___ Constipation and/or diarrhea
___ Abdominal pain or bloating
___ Mucus or blood in stool
___ Joint pain or swelling, arthritis
___ Chronic or frequent fatigue or tiredness
___ Food allergies, sensitivities or intolerance
___ Sinus or nasal congestion
___ Chronic or frequent inflammation
___ Eczema, skin rashes or hives
___ Asthma, hayfever or airborne allergies
___ Confusion, poor memory or mood swings
___ Use of NSAID medications (aspirin, Tylenol, Motrin)
___ History of antibiotic use
___ Alcohol consumption or alcohol makes you feel sick
___ Ulcerative colitis, Crohn’s disease or celiac disease
Total of Values: _______
A score of 1-5 indicates that leaky gut is less apt to be present; 6-10 indicates it may possibly be present; 7-19 indicates probable presence; and 20+ indicates leaky gut is almost certainly present.
For a more definitive diagnosis, the recognized standard test among health professionals is the mannitol and lactulose urine test. Mannitol and lactulose are water soluble sugar molecules that our bodies cannot metabolize or use. They come in differing sizes and weights and are absorbed into the bloodstream at different rates. A qualified physician or nutritional consultant can give you a test kit to collect the urine samples. After collecting a random urine sample, you drink a mannitol/lactulose solution and collect urine for six hours. The samples are then sent to a laboratory where the levels of mannitol and lactulose present in the urine are determined. A healthy test result shows high levels of mannitol and low levels of lactulose. If large amounts of both are present, it indicates a leaky gut condition. If low levels of both are present, it indicates a malabsorption issue. Low mannitol levels with high lactulose levels have been found in people with celiac or Crohn’s disease.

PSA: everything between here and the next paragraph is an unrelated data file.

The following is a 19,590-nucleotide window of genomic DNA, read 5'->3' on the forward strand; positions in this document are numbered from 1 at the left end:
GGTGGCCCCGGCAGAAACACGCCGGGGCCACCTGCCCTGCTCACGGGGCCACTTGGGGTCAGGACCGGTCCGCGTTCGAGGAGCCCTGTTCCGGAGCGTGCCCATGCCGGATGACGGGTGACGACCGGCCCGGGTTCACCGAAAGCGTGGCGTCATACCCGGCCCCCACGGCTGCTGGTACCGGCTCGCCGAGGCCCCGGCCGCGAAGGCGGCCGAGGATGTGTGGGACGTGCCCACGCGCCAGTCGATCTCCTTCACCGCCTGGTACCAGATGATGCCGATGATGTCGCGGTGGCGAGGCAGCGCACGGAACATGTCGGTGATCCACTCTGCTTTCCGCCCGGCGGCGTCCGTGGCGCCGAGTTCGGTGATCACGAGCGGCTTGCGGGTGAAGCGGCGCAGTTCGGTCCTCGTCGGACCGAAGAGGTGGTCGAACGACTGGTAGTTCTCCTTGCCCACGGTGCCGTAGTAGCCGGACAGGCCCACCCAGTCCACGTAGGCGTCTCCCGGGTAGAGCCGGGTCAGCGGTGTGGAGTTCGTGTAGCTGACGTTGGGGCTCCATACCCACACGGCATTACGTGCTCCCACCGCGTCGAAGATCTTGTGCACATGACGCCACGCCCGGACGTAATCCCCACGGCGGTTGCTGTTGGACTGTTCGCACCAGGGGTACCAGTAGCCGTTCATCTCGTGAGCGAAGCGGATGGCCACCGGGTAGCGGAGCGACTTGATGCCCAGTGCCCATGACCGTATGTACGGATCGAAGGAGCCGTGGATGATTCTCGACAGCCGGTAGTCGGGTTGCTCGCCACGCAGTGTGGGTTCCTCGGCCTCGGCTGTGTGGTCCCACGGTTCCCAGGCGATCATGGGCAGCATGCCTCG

What To Do About It
If you believe you suffer from leaky gut, it’s best to work with a health professional who can help you determine the underlying factors and give you guidance as to how to resolve the issue. Fortunately, there are many ways to heal your gut. The priority must always be to address the underlying factor(s) and not just to ease the uncomfortable symptoms associated with this condition. Addressing issues of chronic stress, alcohol abuse, dysbiosis, prolonged use of NSAIDS, poor diet and exposure to toxins can go a long way toward healing your gut.
If you know that stress is likely a significant underlying factor, begin practicing proven stress-relieving techniques such as meditation, guided imagery, yoga, massage, and simply setting aside time on a weekly and daily basis to relax. One very effective and often overlooked stress-relieving technique is to abstain from watching, reading or listening to the news (a news fast) for a week at a time. Committing to a news fast, especially during this time of war, can be an extremely freeing and enlightening experience. If a weeklong fast is too much for you to start with, at least avoid exposure to the news during or around mealtime or bedtime.
If the underlying issue is diet or dysbiosis, then follow the recommendations laid out in the preceding two articles in this series. Generally, you want to avoid refined sugars and highly processed foods, such as breads, pastas, cereals, etc. You also want to replenish your beneficial bacteria in the gut with probiotic and support your digestive function with enzymes and/or hydrochloric acid supplements.
If you know that you have practiced an unhealthy diet for some time, this may also be a good time to consider a thorough cleanse or detoxification diet. Consult with your nutritional consultant about herbal remedies that have been found to have anti-parasitic, anti-fungal and anti-toxic properties and consider doing a two to three day vegetable juice fast. Keep in mind that fasting should always be conducted under the supervision of a qualified health professional and with the support of specific nutritional supplementation.